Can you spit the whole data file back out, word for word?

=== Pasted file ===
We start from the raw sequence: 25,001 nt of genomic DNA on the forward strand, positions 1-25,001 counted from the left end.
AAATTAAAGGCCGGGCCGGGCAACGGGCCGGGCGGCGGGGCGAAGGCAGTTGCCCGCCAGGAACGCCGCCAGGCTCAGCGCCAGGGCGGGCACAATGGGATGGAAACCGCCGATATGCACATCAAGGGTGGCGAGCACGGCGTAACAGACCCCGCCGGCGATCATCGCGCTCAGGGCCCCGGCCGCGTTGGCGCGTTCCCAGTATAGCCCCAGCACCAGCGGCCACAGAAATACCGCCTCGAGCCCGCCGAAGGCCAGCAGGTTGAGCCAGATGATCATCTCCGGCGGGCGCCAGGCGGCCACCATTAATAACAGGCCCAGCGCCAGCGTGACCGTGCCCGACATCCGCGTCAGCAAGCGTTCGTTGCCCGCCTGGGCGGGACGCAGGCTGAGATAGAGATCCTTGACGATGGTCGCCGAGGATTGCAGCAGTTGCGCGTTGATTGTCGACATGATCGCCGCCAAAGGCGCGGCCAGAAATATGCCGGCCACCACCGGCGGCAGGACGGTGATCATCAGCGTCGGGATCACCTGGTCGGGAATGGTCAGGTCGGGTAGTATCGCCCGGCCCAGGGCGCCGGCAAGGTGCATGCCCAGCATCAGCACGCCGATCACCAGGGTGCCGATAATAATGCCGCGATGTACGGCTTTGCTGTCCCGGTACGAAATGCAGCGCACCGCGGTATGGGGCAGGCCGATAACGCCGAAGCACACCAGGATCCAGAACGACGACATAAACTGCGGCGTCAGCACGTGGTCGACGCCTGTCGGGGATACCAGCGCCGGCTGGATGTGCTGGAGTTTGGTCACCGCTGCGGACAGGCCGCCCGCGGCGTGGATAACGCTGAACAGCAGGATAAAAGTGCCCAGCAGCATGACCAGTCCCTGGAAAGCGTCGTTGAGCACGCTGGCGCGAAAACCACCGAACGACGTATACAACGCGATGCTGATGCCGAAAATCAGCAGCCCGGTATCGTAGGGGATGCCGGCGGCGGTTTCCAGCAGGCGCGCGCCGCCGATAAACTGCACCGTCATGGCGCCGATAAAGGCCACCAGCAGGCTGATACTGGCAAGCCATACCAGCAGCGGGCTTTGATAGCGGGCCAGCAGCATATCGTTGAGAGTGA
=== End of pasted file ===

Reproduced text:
We start from the raw sequence: 25,001 nt of genomic DNA on the forward strand, positions 1-25,001 counted from the left end.
AAATTAAAGGCCGGGCCGGGCAACGGGCCGGGCGGCGGGGCGAAGGCAGTTGCCCGCCAGGAACGCCGCCAGGCTCAGCGCCAGGGCGGGCACAATGGGATGGAAACCGCCGATATGCACATCAAGGGTGGCGAGCACGGCGTAACAGACCCCGCCGGCGATCATCGCGCTCAGGGCCCCGGCCGCGTTGGCGCGTTCCCAGTATAGCCCCAGCACCAGCGGCCACAGAAATACCGCCTCGAGCCCGCCGAAGGCCAGCAGGTTGAGCCAGATGATCATCTCCGGCGGGCGCCAGGCGGCCACCATTAATAACAGGCCCAGCGCCAGCGTGACCGTGCCCGACATCCGCGTCAGCAAGCGTTCGTTGCCCGCCTGGGCGGGACGCAGGCTGAGATAGAGATCCTTGACGATGGTCGCCGAGGATTGCAGCAGTTGCGCGTTGATTGTCGACATGATCGCCGCCAAAGGCGCGGCCAGAAATATGCCGGCCACCACCGGCGGCAGGACGGTGATCATCAGCGTCGGGATCACCTGGTCGGGAATGGTCAGGTCGGGTAGTATCGCCCGGCCCAGGGCGCCGGCAAGGTGCATGCCCAGCATCAGCACGCCGATCACCAGGGTGCCGATAATAATGCCGCGATGTACGGCTTTGCTGTCCCGGTACGAAATGCAGCGCACCGCGGTATGGGGCAGGCCGATAACGCCGAAGCACACCAGGATCCAGAACGACGACATAAACTGCGGCGTCAGCACGTGGTCGACGCCTGTCGGGGATACCAGCGCCGGCTGGATGTGCTGGAGTTTGGTCACCGCTGCGGACAGGCCGCCCGCGGCGTGGATAACGCTGAACAGCAGGATAAAAGTGCCCAGCAGCATGACCAGTCCCTGGAAAGCGTCGTTGAGCACGCTGGCGCGAAAACCACCGAACGACGTATACAACGCGATGCTGATGCCGAAAATCAGCAGCCCGGTATCGTAGGGGATGCCGGCGGCGGTTTCCAGCAGGCGCGCGCCGCCGATAAACTGCACCGTCATGGCGCCGATAAAGGCCACCAGCAGGCTGATACTGGCAAGCCATACCAGCAGCGGGCTTTGATAGCGGGCCAGCAGCATATCGTTGAGAGTGA